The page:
The Forum on Energy weekly news roundup brings together a mix of global energy stories from around the web. It is published every Thursday and is available on Twitter via @forumonenergy
UK Pushes Forward with Nuclear Projects
The UK is moving forward with four big projects that are due for completion by 2025. David Powerll, Hitachi’s Europe vice-president stated that “‘The UK is the best place in the world to build nuclear’ as the sector does not face the political opposition found elsewhere.” The government provides a supportive policy for the UK nuclear energy industry and has also made the decommissioning of the country’s coal-fired plants one of the pillars of its energy policy.
Source: Japan Today
Georgia Regulators Vote to Move Forward on Vogtle Nuclear Plant
Earlier this week the Georgia Public Service Commission voted unanimously to accept a scheduling order on the Plant Vogtle expansion. This is a positive action for the project, which is in the process of building two new reactors, called Plant Vogtle units 3 & 4. These plants will be the first in the industry to use Westinghouse AP1000 advanced pressurized water reactor technology. The project was supposed to be completed in April but has faced several delays. The schedule approved earlier this week includes hearings on cases of staff over a four day period which will take place December 11-14. The Public Service Commission will then make a filing ruling on whether the project can continue by February.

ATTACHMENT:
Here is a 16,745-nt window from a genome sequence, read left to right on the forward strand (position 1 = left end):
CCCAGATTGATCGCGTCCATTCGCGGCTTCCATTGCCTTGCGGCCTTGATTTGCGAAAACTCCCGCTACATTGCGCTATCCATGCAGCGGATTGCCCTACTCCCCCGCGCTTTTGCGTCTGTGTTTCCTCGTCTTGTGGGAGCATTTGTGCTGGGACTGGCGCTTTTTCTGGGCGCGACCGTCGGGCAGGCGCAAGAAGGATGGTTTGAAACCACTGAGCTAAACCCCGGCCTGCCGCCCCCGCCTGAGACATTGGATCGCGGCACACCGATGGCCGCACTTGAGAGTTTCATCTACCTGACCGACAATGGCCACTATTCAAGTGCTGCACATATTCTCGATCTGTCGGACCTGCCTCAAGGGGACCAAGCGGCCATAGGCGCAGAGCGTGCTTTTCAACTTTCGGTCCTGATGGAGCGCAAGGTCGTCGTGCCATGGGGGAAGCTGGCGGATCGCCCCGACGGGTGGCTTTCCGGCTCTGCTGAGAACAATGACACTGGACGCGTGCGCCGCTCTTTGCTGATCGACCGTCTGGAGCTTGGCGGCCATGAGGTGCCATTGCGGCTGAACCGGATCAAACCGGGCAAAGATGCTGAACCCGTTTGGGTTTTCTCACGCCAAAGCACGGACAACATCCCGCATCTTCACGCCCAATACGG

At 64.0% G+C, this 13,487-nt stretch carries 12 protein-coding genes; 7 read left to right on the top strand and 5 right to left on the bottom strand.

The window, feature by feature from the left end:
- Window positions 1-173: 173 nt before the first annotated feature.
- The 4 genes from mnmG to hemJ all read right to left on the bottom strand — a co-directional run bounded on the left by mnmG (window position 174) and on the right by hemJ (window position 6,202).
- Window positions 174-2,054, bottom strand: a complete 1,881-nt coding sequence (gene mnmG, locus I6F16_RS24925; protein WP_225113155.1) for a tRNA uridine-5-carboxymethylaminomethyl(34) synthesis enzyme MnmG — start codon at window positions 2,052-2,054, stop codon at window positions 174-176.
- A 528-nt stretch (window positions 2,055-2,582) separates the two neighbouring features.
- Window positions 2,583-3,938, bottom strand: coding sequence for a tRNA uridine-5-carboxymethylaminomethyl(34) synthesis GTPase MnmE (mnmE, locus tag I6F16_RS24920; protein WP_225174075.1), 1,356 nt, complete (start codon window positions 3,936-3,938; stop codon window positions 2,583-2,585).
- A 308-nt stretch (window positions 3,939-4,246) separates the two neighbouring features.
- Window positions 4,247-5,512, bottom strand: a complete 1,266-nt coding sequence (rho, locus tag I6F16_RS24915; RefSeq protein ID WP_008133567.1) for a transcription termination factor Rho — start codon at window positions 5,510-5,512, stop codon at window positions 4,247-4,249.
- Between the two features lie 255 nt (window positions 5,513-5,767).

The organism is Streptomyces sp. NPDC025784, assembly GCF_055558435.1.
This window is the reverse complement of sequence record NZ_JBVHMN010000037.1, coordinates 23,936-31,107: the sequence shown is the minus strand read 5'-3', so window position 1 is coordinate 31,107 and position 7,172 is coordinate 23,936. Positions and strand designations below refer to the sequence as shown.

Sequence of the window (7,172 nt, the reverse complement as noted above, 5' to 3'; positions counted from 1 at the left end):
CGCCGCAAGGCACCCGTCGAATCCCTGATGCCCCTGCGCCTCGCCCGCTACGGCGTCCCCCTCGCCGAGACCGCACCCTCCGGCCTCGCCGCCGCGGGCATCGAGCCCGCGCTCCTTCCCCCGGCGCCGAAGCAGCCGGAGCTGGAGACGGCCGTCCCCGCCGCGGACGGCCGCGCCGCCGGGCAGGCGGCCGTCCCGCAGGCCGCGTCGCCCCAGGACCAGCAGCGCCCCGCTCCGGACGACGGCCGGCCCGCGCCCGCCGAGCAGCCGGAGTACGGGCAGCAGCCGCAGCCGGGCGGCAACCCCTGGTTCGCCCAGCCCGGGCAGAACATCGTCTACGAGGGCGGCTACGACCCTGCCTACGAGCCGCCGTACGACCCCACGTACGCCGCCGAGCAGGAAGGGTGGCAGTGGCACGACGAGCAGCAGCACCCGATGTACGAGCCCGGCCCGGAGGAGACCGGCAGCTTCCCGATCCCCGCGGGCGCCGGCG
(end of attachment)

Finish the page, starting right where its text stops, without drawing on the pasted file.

Source: Savannah Morning News
Spent Nuclear Fuel Sent to Japan
Nuclear fuel that has been reprocessed in France is now returning to Japan in order to be used in a reactor. The use of reprocessed fuel is one of the ways the country is working to shrink its plutonium stockpile, which has been a topic of international concern. The shipment returned to Japan on September 21 and Kansai Electric Power Co. said that the shipment “arrived for use at the No. 4 reactor at its Takahama plant in western Japan.” The reactor is one of the five reactors that is currently operating in Japan. 10 of Japan’s 47 tons of plutonium are located in Britain and France.
Source: The Sacramento Bee
Head of Japan’s Nuclear Regulatory Authority Steps Down
Japan’s nuclear watchdog chief, Shunichi Tanaka, is stepping down this week after six years of service. Tanaka took the position as chief of Japan’s Nuclear Regulation Authority after the agency was created in the wake of the 2011 nuclear meltdown at the Fukushima Daiichi Plant. Tanaka has “overseen screening restart applications for 26 reactors at 16 different power plants. The green light was given to 6 plants.”
Source: NHK Newsline